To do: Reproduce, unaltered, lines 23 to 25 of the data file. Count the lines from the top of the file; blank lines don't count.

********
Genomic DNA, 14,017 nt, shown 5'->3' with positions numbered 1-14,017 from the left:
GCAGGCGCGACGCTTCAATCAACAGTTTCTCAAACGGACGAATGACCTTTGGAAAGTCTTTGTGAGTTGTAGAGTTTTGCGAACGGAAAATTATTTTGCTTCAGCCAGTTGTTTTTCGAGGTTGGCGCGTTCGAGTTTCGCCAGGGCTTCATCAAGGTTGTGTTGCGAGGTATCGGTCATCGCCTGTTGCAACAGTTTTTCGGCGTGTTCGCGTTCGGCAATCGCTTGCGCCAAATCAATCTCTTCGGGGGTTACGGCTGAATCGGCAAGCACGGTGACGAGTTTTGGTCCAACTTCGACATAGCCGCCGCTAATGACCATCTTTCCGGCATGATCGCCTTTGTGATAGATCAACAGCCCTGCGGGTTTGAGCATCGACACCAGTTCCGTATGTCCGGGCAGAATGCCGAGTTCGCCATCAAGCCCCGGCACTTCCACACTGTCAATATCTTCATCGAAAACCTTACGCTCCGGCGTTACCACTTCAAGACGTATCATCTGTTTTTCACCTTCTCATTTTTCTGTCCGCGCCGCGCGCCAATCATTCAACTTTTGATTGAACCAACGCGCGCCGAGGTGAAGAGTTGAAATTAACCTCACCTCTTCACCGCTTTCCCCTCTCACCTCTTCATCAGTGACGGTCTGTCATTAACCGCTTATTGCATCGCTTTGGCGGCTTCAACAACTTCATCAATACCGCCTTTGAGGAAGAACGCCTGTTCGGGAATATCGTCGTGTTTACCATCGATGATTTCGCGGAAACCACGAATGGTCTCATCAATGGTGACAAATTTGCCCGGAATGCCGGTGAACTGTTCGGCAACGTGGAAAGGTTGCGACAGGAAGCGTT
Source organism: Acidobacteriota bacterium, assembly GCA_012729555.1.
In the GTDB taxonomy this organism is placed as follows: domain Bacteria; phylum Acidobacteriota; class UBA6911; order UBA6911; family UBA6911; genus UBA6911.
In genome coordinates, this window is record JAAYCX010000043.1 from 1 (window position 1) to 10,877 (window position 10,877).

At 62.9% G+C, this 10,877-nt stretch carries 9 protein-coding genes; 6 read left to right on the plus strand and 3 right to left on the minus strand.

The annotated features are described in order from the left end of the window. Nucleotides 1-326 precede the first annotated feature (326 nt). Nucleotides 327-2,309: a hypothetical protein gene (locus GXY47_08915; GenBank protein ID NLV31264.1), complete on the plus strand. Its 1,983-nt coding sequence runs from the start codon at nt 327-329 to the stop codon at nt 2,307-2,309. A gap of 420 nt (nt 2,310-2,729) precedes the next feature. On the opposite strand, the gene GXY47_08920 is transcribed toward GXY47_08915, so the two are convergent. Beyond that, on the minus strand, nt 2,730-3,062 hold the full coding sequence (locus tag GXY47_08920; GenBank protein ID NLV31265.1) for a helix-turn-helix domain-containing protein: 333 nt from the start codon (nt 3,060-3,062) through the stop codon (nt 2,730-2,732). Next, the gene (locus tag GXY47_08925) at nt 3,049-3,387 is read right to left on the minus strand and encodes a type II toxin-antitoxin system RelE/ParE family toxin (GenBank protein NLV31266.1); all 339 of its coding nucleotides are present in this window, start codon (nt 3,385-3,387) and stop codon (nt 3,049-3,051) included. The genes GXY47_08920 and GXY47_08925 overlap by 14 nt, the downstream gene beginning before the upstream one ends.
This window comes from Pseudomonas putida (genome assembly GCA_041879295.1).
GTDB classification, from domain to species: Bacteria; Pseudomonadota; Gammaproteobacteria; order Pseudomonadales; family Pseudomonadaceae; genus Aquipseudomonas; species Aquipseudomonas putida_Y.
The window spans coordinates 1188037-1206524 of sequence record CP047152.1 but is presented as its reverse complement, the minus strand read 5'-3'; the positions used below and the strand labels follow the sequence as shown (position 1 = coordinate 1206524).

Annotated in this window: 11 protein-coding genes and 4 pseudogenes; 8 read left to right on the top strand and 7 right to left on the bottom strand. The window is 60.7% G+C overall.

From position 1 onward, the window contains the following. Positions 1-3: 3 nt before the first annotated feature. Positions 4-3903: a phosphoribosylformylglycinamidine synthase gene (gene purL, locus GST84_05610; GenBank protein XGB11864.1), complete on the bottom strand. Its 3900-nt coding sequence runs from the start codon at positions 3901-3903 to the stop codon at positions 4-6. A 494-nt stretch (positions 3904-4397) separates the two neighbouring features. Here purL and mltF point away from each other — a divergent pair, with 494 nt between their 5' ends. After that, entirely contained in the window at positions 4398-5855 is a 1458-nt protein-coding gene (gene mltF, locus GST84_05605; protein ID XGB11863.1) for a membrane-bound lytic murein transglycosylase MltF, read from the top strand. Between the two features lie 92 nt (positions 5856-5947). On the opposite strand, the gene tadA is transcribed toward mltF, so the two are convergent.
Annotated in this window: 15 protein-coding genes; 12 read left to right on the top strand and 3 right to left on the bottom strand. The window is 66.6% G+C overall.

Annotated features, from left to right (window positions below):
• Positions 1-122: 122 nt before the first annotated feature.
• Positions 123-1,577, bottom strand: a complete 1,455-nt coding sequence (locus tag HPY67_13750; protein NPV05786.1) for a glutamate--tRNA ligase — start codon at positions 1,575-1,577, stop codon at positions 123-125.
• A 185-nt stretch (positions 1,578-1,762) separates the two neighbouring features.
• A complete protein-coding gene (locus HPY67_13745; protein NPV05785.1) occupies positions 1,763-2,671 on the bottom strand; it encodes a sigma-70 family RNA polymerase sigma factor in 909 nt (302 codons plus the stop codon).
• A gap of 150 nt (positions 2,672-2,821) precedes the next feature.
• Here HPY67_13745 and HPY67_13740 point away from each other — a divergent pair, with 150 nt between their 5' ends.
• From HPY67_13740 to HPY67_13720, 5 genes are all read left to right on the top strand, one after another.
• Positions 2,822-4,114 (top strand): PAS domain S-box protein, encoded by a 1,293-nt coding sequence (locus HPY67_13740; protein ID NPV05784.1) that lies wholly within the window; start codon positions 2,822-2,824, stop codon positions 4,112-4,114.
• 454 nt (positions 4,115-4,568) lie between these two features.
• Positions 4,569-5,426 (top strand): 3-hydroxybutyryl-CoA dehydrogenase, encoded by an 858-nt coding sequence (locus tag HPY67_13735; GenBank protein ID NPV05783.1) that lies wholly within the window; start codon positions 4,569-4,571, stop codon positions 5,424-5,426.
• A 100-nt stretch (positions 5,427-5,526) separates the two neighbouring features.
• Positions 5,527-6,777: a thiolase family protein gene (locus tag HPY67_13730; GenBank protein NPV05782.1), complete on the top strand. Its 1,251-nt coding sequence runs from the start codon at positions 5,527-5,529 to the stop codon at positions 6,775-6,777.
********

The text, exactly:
• 454 nt (positions 4,115-4,568) lie between these two features.
• Positions 4,569-5,426 (top strand): 3-hydroxybutyryl-CoA dehydrogenase, encoded by an 858-nt coding sequence (locus tag HPY67_13735; GenBank protein ID NPV05783.1) that lies wholly within the window; start codon positions 4,569-4,571, stop codon positions 5,424-5,426.
• A 100-nt stretch (positions 5,427-5,526) separates the two neighbouring features.